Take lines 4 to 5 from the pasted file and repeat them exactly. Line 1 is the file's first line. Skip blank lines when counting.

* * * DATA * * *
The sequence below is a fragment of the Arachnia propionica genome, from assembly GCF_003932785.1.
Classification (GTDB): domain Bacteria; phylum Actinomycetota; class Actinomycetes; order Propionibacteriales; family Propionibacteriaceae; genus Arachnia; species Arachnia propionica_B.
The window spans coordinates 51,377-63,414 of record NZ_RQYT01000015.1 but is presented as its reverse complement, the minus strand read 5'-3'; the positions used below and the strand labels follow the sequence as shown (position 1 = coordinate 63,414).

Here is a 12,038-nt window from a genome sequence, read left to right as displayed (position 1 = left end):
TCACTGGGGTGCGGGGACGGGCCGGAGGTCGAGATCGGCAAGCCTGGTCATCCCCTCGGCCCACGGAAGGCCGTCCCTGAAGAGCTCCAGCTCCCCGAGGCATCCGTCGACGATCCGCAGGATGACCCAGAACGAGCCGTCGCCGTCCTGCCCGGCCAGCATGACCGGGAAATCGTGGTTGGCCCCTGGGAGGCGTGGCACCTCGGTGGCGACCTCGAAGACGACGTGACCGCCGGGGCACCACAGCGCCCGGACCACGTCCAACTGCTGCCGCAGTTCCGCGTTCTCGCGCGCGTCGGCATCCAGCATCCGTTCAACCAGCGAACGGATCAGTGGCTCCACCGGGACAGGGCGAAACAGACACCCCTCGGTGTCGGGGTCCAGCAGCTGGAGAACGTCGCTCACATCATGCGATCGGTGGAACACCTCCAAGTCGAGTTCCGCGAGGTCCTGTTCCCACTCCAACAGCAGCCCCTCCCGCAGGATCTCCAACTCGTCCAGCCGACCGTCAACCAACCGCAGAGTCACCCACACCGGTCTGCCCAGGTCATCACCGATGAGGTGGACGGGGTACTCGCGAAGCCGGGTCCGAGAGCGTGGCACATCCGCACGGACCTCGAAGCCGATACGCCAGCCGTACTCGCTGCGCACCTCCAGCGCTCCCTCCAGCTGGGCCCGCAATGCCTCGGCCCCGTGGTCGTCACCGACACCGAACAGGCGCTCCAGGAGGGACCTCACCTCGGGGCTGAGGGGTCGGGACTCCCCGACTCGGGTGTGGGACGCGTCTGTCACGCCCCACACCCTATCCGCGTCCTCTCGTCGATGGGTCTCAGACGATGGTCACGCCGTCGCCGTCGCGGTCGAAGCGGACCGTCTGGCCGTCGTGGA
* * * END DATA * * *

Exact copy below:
Here is a 12,038-nt window from a genome sequence, read left to right as displayed (position 1 = left end):
TCACTGGGGTGCGGGGACGGGCCGGAGGTCGAGATCGGCAAGCCTGGTCATCCCCTCGGCCCACGGAAGGCCGTCCCTGAAGAGCTCCAGCTCCCCGAGGCATCCGTCGACGATCCGCAGGATGACCCAGAACGAGCCGTCGCCGTCCTGCCCGGCCAGCATGACCGGGAAATCGTGGTTGGCCCCTGGGAGGCGTGGCACCTCGGTGGCGACCTCGAAGACGACGTGACCGCCGGGGCACCACAGCGCCCGGACCACGTCCAACTGCTGCCGCAGTTCCGCGTTCTCGCGCGCGTCGGCATCCAGCATCCGTTCAACCAGCGAACGGATCAGTGGCTCCACCGGGACAGGGCGAAACAGACACCCCTCGGTGTCGGGGTCCAGCAGCTGGAGAACGTCGCTCACATCATGCGATCGGTGGAACACCTCCAAGTCGAGTTCCGCGAGGTCCTGTTCCCACTCCAACAGCAGCCCCTCCCGCAGGATCTCCAACTCGTCCAGCCGACCGTCAACCAACCGCAGAGTCACCCACACCGGTCTGCCCAGGTCATCACCGATGAGGTGGACGGGGTACTCGCGAAGCCGGGTCCGAGAGCGTGGCACATCCGCACGGACCTCGAAGCCGATACGCCAGCCGTACTCGCTGCGCACCTCCAGCGCTCCCTCCAGCTGGGCCCGCAATGCCTCGGCCCCGTGGTCGTCACCGACACCGAACAGGCGCTCCAGGAGGGACCTCACCTCGGGGCTGAGGGGTCGGGACTCCCCGACTCGGGTGTGGGACGCGTCTGTCACGCCCCACACCCTATCCGCGTCCTCTCGTCGATGGGTCTCAGACGATGGTCACGCCGTCGCCGTCGCGGTCGAAGCGGACCGTCTGGCCGTCGTGGA